The combination of big data with technologically advanced tools is changing the competitive landscape in many markets and sectors. While this is producing benefits and efficiencies, it is also raising concerns of possible anti-competitive behaviour. This paper looks at whether algorithms can make tacit collusion easier and discusses some of the challenges they present for both competition law enforcement and market regulation.
OECD-GVH Regional Centre for Competition in Budapest website
This article by OECD's Antonio Capobianco and Pedro Gonzaga focuses on whether algorithms can make tacit collusion easier, both in oligopolistic markets and in markets which do not manifest the structural features that are usually associated with the risk of collusion. It was published in the August 2017 edition of the CPI Chronicle.
Each year, the Competition Committee holds several Best Practice Roundtables. This list contains links to the proceedings from these roundtables from 1995 to the present date.
When analysing mergers, competition agencies often consider the trade-off between prohibiting the transaction and granting a conditional clearance.In November 2016, the OECD held a roundtable to explore different competition authorities’ approaches and methods.
In the aftermath of the global financial crisis, an international consensus emerged that financial institutions should be regulated more strongly to improve their resilience. In December 2017, the OECD will hold a roundtable discussion on co-operation between competition agencies and regulators in the financial sector with a focus on the 10 years since the last financial crisis.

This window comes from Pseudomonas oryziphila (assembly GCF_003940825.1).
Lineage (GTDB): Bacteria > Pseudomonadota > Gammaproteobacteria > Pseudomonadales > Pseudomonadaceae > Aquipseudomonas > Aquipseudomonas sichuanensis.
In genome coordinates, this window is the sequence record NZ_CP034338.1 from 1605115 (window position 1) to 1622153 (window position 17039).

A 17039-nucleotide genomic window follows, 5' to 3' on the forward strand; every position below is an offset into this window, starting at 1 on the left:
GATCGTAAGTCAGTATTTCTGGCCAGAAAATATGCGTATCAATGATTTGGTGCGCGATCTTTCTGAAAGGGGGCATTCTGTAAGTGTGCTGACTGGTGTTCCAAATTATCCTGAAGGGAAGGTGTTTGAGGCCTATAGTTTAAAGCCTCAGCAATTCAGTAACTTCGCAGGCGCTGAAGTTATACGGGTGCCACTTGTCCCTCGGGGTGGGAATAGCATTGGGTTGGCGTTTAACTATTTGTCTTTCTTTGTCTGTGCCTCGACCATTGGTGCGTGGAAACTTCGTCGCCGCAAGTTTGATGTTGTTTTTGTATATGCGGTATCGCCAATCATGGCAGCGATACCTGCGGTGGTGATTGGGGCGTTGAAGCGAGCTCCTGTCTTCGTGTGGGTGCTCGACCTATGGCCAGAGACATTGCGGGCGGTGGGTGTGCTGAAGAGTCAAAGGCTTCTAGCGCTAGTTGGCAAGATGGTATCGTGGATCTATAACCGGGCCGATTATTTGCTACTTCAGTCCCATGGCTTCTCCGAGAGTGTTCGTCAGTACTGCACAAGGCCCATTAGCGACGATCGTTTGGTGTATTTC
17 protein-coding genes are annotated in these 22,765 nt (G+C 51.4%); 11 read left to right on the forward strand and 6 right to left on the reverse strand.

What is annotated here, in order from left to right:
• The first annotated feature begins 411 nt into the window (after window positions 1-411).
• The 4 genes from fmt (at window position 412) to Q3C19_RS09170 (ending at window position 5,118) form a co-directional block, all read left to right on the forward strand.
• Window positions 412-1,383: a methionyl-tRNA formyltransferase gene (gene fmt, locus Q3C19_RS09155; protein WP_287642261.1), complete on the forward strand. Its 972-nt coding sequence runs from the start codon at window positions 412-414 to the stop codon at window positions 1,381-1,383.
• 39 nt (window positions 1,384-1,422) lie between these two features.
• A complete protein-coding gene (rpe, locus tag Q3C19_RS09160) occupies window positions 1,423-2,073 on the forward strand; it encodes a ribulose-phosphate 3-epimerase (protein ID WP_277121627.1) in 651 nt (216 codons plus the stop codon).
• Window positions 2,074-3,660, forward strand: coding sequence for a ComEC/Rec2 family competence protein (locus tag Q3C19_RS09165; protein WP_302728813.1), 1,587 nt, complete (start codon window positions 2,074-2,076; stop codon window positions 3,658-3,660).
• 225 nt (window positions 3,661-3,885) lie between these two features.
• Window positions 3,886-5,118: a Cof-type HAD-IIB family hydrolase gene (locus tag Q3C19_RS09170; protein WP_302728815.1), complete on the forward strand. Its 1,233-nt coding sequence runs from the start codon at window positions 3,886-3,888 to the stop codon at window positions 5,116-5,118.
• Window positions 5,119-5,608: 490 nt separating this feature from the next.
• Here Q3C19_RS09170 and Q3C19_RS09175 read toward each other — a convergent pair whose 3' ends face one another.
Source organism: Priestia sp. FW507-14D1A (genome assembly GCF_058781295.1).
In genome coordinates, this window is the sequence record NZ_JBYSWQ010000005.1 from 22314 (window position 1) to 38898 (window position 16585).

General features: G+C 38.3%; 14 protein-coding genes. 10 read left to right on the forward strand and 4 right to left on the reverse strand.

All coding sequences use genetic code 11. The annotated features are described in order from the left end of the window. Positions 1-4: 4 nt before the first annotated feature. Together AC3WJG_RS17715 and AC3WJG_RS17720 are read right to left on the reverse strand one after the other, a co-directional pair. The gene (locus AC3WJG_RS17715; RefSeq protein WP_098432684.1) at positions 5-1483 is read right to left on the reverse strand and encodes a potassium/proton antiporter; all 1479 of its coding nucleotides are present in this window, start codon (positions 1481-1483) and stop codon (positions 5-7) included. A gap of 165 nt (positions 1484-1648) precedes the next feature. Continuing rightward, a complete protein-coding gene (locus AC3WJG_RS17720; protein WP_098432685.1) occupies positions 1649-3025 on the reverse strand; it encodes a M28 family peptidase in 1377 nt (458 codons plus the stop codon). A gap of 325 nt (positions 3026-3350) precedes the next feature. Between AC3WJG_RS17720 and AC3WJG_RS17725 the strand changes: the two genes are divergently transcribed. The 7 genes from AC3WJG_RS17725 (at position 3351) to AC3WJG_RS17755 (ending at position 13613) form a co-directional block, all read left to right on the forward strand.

View the list of competition meetings organised by the OECD Competition Committee, its working parties, international forums and regional centres for competition.
This publication puts forward a research agenda that advocates the importance of market competition, effective market regulation, and competition policies for achieving inclusive growth and shared prosperity in emerging and developing economies. It is the result of a global partnership and shared commitment between the World Bank Group and the OECD.
The combination of data with technologically advanced tools such as pricing algorithms and machine learning is increasingly changing the competitive landscape in the digital markets. In June 2017 the OECD Competition Committee held a roundtable on the topic as a part of the wider work stream on competition in the digital economy, in order to discuss some of the challenges raised by algorithms. Access the documentation.
Are the traditional antitrust enforcement tools of a competition agency sufficient in the context of a multi-sided market? In June 2017, the OECD Competition Committee held a discussion in presence of several experts to explore the topic.